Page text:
Panama needs new anti-corruption laws to combat tax dodgers – Panama Papers panel

A government panel has said that Panama needs to get in line with United Nations transparency standards, adopt tougher anti-corruption legislation and tighten regulation of trusts

A leak in April of more than 11.5 million documents from the Panamanian law firm Mossack Fonseca sparked outrage in April
A leak in April of more than 11.5 million documents from the Panamanian law firm Mossack Fonseca sparked outrage in April

Panama can remain a competitive financial centre while cracking down on tax evaders and other criminals who have used the country to launder money, according to the panel formed by the government after the Panama Papers scandal broke in April.

The five-member "Committee of Independent Experts" said the country needs to get in line with United Nations transparency standards, adopt tougher anti-corruption legislation and tighten regulation of trusts.

"The moment has come. The country can no longer postpone decision-making in this field," said the 23-page report released on Monday.

A leak in April of more than 11.5 million documents from the Panamanian law firm Mossack Fonseca, dubbed the Panama Papers, sparked outrage by showing how several people in many countries go offshore to avoid paying taxes. The leak included also several names from Malta, including then energy minister Konrad Mizzi and government Chief of Staff Keith Schembri.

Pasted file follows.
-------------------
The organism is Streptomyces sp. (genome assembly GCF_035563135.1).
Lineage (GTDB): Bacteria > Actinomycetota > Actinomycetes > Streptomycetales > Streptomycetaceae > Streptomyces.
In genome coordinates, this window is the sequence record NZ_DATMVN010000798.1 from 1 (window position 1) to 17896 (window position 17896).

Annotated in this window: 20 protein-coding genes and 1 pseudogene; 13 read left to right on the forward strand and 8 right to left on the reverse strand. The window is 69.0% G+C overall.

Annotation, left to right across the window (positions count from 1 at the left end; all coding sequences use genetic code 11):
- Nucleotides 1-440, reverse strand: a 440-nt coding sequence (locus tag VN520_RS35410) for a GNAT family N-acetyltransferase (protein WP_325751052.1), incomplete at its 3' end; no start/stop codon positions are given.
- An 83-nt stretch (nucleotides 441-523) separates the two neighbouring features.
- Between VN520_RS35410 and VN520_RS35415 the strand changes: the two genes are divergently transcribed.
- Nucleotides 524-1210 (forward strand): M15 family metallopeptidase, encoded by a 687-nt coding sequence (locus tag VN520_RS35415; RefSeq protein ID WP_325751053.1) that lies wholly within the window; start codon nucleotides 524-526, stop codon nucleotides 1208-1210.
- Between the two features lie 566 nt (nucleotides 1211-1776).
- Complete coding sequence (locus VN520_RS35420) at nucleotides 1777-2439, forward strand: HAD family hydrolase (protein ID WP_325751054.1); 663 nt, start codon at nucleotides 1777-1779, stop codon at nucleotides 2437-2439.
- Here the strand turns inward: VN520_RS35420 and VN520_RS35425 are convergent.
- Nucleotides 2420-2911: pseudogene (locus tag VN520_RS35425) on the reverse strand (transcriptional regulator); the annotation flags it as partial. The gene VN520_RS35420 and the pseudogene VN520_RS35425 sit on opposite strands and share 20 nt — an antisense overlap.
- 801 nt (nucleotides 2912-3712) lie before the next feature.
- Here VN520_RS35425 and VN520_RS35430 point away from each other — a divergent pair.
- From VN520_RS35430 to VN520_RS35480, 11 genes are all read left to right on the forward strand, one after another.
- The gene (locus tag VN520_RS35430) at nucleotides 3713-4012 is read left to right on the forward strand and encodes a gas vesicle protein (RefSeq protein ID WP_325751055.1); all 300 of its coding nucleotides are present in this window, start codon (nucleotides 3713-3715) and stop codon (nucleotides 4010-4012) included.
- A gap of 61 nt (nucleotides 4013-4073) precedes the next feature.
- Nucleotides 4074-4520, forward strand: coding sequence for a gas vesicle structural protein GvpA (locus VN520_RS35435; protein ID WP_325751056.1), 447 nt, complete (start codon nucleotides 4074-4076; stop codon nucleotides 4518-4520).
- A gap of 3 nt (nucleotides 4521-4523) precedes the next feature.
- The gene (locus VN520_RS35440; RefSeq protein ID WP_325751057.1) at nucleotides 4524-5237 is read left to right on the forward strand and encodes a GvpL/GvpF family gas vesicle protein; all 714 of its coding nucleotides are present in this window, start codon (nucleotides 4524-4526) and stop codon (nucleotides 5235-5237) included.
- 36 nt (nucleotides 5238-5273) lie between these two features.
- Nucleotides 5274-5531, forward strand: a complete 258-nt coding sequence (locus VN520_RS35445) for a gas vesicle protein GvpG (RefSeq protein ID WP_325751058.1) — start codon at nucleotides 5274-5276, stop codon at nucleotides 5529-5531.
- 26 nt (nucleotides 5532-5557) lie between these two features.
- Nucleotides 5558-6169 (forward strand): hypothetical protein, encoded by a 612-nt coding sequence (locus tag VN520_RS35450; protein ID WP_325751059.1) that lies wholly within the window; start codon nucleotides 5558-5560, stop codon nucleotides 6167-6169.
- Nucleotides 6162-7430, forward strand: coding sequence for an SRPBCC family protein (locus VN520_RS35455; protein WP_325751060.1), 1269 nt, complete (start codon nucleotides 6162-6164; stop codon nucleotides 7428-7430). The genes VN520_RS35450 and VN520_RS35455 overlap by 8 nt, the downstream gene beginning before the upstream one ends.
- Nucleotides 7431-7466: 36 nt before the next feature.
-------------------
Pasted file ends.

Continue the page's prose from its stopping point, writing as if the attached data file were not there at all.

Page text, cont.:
"Panama is already acting on most of these issues, including strengthening the regulations that apply to trusts and aligning ourselves with international standards," Dulcidio de la Guardia, the country's economy minister, told Reuters news agency.

The report, which stressed the need for Panama to remain a magnet for banking and other service industries, calls for "transparency in identifying the final beneficiary of legal and financial instrument".

The official report went to President Juan Carlos Varela on Friday, before being released on Monday.

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